Joan Levy Coale



Joan Levy Coale, adored mother and grandmother, lover of the arts and the Wissahickon, and resident of Mt. Airy and Chestnut Hill for nearly 100 years, died peacefully at home on February 25th, aged 97. Her heart and mind were engaged in the love of literature, art, and music throughout the entirety of her life. Born on December 29th, 1926, to Margaret Wasserman Levy and Lionel Faraday Levy, who built their house on Westview Street in 1929, Joan spent her childhood in the Wissahickon, attending Germantown Friends School, and playing the harp. She graduated from GFS in 1944, going on to earn a BA in Art History from Wellesley College in 1949. She married Edgar B. Coale (b. 1924-d. 2012), divorcing in 1975. They lived on Elbow Lane for twenty years and had four children.

Joan was a talented fabric and jewelry designer who attended the Penland School of Craft in Snow Creek, NC. Her work was elegant and inspired by forms she saw in nature. In her 50s, she studied toward her masters in English Literature at the University of Pennsylvania. One of her life missions was to fully absorb all the many layers of meaning in James Joyce’s Ulysses.

Born Jewish and brought up Quaker, she had a life-long love of Bach’s oratorios, passions, and compositions for the Mass. She was a frequent visitor to the Bethlehem Bach Festival and early music concerts at the Presbyterian Church of Chestnut Hill. She was proud of her involvement in the Institute for Jewish-Catholic Relations at Saint Joseph’s University, and she held a deep appreciation for the symbolism of their commissioned sculpture, blessed in 2015 by the pope, entitled Synagoga and Ecclesia in Our Time.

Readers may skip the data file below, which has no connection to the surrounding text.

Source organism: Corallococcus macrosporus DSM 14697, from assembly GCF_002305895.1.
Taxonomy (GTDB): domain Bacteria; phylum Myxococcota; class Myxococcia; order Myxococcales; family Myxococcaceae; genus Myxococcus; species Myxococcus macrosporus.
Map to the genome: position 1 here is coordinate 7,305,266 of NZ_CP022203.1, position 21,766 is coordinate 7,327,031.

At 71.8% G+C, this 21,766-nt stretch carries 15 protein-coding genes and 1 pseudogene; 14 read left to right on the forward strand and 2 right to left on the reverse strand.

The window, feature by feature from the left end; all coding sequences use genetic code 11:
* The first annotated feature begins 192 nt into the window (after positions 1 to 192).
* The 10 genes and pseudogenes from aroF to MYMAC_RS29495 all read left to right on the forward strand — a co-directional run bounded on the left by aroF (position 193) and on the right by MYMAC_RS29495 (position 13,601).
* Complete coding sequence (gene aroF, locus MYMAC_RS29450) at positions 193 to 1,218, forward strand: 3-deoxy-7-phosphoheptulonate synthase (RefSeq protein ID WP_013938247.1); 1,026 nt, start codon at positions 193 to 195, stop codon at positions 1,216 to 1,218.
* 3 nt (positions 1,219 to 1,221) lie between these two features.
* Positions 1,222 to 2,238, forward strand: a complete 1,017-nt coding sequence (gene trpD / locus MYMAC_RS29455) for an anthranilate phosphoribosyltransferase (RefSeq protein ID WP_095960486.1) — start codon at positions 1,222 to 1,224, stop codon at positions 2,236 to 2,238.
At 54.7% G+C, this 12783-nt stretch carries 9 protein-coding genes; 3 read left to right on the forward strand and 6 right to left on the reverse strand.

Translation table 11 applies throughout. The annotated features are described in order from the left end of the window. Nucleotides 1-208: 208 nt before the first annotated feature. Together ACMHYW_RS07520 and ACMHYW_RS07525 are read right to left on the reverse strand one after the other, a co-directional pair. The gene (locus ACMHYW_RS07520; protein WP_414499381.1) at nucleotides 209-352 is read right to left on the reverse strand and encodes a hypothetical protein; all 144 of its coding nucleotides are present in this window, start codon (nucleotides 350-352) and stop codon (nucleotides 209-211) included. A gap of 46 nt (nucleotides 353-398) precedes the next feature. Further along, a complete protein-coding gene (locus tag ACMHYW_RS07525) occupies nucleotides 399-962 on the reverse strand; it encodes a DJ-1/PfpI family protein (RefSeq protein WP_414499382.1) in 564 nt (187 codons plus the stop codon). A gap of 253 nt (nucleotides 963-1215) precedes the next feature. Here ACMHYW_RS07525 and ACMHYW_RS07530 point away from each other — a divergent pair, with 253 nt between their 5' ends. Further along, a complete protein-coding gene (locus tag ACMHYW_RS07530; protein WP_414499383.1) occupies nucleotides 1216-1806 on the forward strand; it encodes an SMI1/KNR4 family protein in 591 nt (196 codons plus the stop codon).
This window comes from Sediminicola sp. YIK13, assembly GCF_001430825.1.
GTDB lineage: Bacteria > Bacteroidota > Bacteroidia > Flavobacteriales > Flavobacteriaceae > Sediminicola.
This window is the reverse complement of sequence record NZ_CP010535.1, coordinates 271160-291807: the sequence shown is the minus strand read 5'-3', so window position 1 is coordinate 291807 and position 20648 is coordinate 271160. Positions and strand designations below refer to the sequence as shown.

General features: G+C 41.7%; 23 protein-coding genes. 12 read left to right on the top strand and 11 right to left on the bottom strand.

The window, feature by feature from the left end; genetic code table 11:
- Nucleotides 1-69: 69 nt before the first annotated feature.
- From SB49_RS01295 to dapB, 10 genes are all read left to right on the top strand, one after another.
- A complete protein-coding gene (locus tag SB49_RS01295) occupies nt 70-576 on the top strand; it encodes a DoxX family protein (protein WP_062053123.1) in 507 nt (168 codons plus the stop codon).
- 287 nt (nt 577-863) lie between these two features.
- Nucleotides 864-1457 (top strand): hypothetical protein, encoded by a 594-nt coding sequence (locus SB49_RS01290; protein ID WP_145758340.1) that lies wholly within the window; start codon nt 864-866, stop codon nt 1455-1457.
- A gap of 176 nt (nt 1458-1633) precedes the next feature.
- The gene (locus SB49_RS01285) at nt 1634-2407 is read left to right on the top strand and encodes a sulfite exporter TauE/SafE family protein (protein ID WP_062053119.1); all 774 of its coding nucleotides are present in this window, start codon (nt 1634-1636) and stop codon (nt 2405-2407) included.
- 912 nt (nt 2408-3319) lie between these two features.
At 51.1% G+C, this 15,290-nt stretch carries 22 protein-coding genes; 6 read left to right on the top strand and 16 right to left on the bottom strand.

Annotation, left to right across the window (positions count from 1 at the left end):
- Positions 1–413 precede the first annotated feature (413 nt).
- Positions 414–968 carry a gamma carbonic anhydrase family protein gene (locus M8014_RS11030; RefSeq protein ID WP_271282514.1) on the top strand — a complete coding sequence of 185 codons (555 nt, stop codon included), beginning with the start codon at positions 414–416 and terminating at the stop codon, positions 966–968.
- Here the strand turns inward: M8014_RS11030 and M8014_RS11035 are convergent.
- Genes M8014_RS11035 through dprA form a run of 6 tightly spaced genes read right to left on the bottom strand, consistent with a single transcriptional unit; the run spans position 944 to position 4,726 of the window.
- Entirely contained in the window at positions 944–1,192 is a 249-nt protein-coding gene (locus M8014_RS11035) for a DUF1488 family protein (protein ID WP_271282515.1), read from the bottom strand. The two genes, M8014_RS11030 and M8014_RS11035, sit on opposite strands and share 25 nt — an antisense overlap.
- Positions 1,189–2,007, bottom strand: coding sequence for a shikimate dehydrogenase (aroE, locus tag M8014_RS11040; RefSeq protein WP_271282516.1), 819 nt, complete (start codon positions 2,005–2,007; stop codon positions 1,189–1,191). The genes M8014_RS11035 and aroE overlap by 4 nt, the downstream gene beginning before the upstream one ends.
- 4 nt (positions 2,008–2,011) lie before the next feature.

Physically active throughout her life, she walked weekly on the Forbidden Drive in the Wissahickon with family, beloved friends, and a long line of faithful canine companions. She was especially moved by this exact time of year, in late March, when the buds cast a faint green across the gray woods emerging from winter. Until her late 80s she took her grandchildren on adventurous vacations — to the Grand Canyon, Italy, and elsewhere — and she maintained a weight training regimen into her mid-nineties. Her near-daily trips to Weavers Way in Chestnut Hill were a cherished source of community as well as the healthy, vegetable-centric food she had championed and cooked with since the late 1960s, long before it was popular.

With her characteristic lack of guile or jadedness of any kind, she defied the rules against planting a garden outside her first-floor apartment. When the landlord shut off her external water to drive the point home, she nonetheless planted a beautiful array of native plants and flowers chosen by herself and her sister, the landscape architect Carol Franklin, and watered them by hand.

She is survived by her sister Carol Franklin, her children Hannah Coale, Bill Coale (sadly, a missing person since 2020), Sydney Coale Light, and Howard Coale, in-laws Kevin Light and Rebecca Coale, and five grandchildren, Tillman Gruenberg, Lionel Gruenberg, Isabel Gruenberg, Cassie Coale, and Cecilia Coale.

If you’d like to make a gift in her honor, please consider making a “tribute donation” to Friends of the Wissahickon: